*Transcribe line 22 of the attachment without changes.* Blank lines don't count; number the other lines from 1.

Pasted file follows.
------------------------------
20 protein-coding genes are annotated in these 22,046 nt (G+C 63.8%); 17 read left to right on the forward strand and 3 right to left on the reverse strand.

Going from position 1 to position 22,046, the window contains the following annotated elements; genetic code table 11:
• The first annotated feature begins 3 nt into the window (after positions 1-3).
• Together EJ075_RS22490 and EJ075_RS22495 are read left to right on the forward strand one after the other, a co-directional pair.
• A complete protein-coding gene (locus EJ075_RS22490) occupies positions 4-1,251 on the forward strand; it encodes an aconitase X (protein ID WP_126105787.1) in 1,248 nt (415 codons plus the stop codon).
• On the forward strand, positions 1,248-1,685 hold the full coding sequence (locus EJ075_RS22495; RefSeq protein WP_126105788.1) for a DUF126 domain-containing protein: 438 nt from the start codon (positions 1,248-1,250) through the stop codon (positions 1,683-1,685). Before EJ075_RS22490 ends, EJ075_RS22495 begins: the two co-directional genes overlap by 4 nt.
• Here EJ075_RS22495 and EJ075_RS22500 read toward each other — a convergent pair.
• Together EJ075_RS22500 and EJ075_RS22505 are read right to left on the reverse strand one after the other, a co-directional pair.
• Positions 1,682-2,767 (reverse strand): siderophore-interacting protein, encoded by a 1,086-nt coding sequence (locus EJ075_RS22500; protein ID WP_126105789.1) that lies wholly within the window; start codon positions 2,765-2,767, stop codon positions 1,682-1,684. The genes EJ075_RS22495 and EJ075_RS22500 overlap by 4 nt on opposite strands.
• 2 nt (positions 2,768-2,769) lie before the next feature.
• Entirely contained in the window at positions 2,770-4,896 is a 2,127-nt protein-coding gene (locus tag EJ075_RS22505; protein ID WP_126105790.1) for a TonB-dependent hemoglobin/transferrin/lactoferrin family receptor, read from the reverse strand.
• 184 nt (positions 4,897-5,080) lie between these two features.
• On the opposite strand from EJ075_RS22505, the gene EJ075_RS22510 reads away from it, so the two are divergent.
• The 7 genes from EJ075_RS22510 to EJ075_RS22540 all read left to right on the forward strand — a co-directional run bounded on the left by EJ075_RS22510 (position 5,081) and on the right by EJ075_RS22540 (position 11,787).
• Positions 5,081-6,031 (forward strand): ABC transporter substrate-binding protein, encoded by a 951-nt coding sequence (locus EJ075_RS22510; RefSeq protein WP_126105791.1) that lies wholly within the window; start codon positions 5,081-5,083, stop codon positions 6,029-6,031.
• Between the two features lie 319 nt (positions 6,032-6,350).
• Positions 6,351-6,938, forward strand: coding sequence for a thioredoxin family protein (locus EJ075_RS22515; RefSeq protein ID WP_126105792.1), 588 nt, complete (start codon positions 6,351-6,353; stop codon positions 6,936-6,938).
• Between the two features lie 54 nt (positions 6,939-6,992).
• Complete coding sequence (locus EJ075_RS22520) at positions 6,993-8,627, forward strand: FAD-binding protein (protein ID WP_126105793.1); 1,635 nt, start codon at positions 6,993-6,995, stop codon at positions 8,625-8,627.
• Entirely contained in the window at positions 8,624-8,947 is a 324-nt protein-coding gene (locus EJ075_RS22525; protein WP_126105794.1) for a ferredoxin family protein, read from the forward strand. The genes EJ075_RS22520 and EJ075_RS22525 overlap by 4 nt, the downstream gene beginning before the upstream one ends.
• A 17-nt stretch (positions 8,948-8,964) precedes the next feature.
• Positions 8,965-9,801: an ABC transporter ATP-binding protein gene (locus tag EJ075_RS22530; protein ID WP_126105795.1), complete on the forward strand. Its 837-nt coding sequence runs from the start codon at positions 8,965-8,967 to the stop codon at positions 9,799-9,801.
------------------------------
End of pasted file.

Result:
• Positions 8,965-9,801: an ABC transporter ATP-binding protein gene (locus tag EJ075_RS22530; protein ID WP_126105795.1), complete on the forward strand. Its 837-nt coding sequence runs from the start codon at positions 8,965-8,967 to the stop codon at positions 9,799-9,801.